32nd IAFFE Annual Conference

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IT for Change participated in the 32nd International Association for Feminist Economics (IAFFE) Annual Conference in Rome from 3-5 July 2024. The theme of the conference was - Caught Between the Digital Revolution and a Crisis of Democracy: Feminist Economics Responses and Imaginations for the Future.

The conference aspired to provoke critical reflection on feminist economics responses to two of the defining features of the current economic and political landscape: the technological breakthroughs of a digital economy on the one hand, and a crisis of democracy, political polarization, and backlash on the other.

At the conference, IT for Change members took part in the following events and discussions:

1. Opening Plenary

Our Executive Director, Anita Gurumurthy, was invited to speak at the opening plenary, where she spoke about digitalization as a phenomenon in the international political economy of development amidst the loss of ground for feminism.

Access her complete speech here.

2. Fair, Feminist, Futuristic: Platform Models for a Digital New Deal

IT for Change hosted a roundtable, titled ‘Fair, Feminist, Futuristic – Platform models for a Digital New Deal,’ aimed at exploring the goals, journeys, trials, and tribulations of alternative platform models across different sectors – agriculture, services, community care, etc. The primary aim of the roundtable was to explore theory and practice in developing alternative and equitable platform models, particularly so in the context of today's evolving digital landscape.

IT for Change’s Ranjitha Kumar chaired the roundtable. The panel consisted of research-practitioners working towards building collectivist platform models, including:

i. Viraj Desai (IT for Change)

ii. Stacco Troncoso (DisCO Coop)

iii. Prerak Shah (Vrutti),

iv. Emma Back (Equal Care Coop).

v. Alessandra Mezzadri (SOAS, UK)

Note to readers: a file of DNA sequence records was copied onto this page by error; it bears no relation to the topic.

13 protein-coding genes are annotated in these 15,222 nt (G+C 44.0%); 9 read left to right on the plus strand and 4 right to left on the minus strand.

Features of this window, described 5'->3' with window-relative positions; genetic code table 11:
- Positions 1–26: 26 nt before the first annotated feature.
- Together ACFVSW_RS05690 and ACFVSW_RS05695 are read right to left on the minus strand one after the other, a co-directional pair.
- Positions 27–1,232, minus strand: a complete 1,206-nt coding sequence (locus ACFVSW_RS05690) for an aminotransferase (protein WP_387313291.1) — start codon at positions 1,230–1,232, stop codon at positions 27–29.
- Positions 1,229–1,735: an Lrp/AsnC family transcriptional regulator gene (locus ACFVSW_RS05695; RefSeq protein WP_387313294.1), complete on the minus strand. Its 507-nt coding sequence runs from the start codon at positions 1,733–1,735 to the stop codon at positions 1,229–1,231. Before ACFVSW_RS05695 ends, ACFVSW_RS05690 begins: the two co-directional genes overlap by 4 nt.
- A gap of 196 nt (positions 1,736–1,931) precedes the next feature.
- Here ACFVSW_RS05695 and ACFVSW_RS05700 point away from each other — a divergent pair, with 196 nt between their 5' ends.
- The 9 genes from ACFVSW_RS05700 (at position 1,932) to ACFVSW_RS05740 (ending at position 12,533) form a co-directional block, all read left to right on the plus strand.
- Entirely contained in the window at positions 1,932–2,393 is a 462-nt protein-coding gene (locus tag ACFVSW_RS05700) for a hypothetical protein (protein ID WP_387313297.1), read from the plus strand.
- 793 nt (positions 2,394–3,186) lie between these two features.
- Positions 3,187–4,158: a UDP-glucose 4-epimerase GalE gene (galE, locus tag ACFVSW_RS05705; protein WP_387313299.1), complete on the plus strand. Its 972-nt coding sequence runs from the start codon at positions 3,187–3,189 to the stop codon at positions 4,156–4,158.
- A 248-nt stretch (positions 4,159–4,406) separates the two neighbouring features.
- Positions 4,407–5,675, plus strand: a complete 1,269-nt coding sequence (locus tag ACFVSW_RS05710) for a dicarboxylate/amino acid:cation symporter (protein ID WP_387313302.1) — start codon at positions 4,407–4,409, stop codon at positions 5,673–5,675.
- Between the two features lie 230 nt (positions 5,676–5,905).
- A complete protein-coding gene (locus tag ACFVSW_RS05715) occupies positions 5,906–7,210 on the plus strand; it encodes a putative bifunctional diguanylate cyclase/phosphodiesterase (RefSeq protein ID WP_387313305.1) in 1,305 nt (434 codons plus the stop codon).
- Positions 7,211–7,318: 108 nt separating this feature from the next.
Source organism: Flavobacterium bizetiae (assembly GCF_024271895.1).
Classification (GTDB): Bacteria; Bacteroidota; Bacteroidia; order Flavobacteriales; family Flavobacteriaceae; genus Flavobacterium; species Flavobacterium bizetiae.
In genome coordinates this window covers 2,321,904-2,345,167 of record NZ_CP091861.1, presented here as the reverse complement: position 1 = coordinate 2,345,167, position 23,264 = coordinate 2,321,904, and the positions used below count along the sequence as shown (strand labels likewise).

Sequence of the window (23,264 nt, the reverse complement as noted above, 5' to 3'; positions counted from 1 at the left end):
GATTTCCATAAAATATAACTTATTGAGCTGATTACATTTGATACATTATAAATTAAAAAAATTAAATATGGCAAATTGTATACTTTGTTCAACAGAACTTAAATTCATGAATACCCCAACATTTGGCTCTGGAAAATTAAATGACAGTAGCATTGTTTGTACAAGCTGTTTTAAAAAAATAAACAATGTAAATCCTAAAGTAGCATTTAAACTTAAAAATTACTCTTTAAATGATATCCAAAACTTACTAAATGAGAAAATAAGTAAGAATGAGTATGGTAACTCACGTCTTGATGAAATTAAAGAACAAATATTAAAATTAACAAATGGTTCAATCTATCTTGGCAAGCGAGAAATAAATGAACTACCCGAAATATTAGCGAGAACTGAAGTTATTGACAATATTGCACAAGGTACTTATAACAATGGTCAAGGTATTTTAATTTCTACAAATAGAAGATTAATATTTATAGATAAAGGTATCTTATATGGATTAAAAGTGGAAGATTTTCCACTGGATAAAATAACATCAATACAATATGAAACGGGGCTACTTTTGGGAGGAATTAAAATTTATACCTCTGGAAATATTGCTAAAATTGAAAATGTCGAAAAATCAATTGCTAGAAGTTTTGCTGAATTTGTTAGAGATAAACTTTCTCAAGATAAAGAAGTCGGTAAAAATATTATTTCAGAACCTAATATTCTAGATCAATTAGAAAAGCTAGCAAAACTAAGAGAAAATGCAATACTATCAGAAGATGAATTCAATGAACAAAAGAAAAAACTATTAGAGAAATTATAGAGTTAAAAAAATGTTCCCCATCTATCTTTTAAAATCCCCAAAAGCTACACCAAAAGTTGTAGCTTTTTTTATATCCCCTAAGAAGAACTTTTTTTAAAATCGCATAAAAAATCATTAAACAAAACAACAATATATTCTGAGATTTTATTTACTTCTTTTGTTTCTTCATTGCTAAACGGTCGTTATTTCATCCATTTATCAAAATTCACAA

vi. Prapti Barooah (International Food Policy Research Institute)

vii. Ambika Tandon (Cambridge University)

View the concept note and event report of the roundtable here.

3. A Global Compact for a Feminist Digital Economy

Our Research Associate, Merrin Muhammed Ashraf took part in a discussion on ‘A Global Compact for a Feminist Digital Economy.’ Here, Merrin presented the high points of the ‘Charter of Feminist Demands from the Global South: A Global Digital Compact for Gender Equality,’ which was co-constructed by IT for Change and Friedrich-Ebert-Stiftung. During her presentation, Merrin particularly focused on the Charter's demand for a new global social contract for a socially just digital transition.

Other speakers who were a part of the panel included:

i. Eugenia Amporfu, Associate Professor in the Department of Economics, KNUST, who spoke about the idea of meaningful inclusion that bridges the gender digital divide as a development divide.

ii. Florentia Partenio, DAWN's Executive Committee member, who spoke about the Feminist Digital Manifesto that was constructed by a working group convened by DAWN and IT for Change.

iii. Abdul Muheet Chowdhary, Senior Program Officer with the South Centre Tax Initiative, who spoke about the need for reforms in the taxation regime and other dimensions of international economic law to reign in the power of transnational digital corporations in order to build the new global digital economic order that is feminist and decolonial.

iv. Marina Durano, Adviser on Care Economy and Partnership Engagement at UNI Global Union, who spoke about the new imaginaries needed for a feminist social contract on the data commons.

The panel was moderated by Lydia Both, head of the FES regional project on political feminism and gender in Beirut.

4. Unpacking the Gig: Exploring the Extractive Nature of the Digital Economy through Social Reproduction and Southern Feminist Perspectives

IT for Change’s Ranjitha Kumar participated in this discussion, moderated by Florencia Partenio from DAWN.

Ranjitha spoke on the theme of social reproduction in the gig economy, providing qualitative insights from India. In her presentation, she highlighted the problems of the “flexible work narrative” vis-à-vis gig work and provided insights on alternative, women-led, worker-led digital platforms as a solution.

View her presentation here.

Know more about the conference here and view the program agenda of the event here.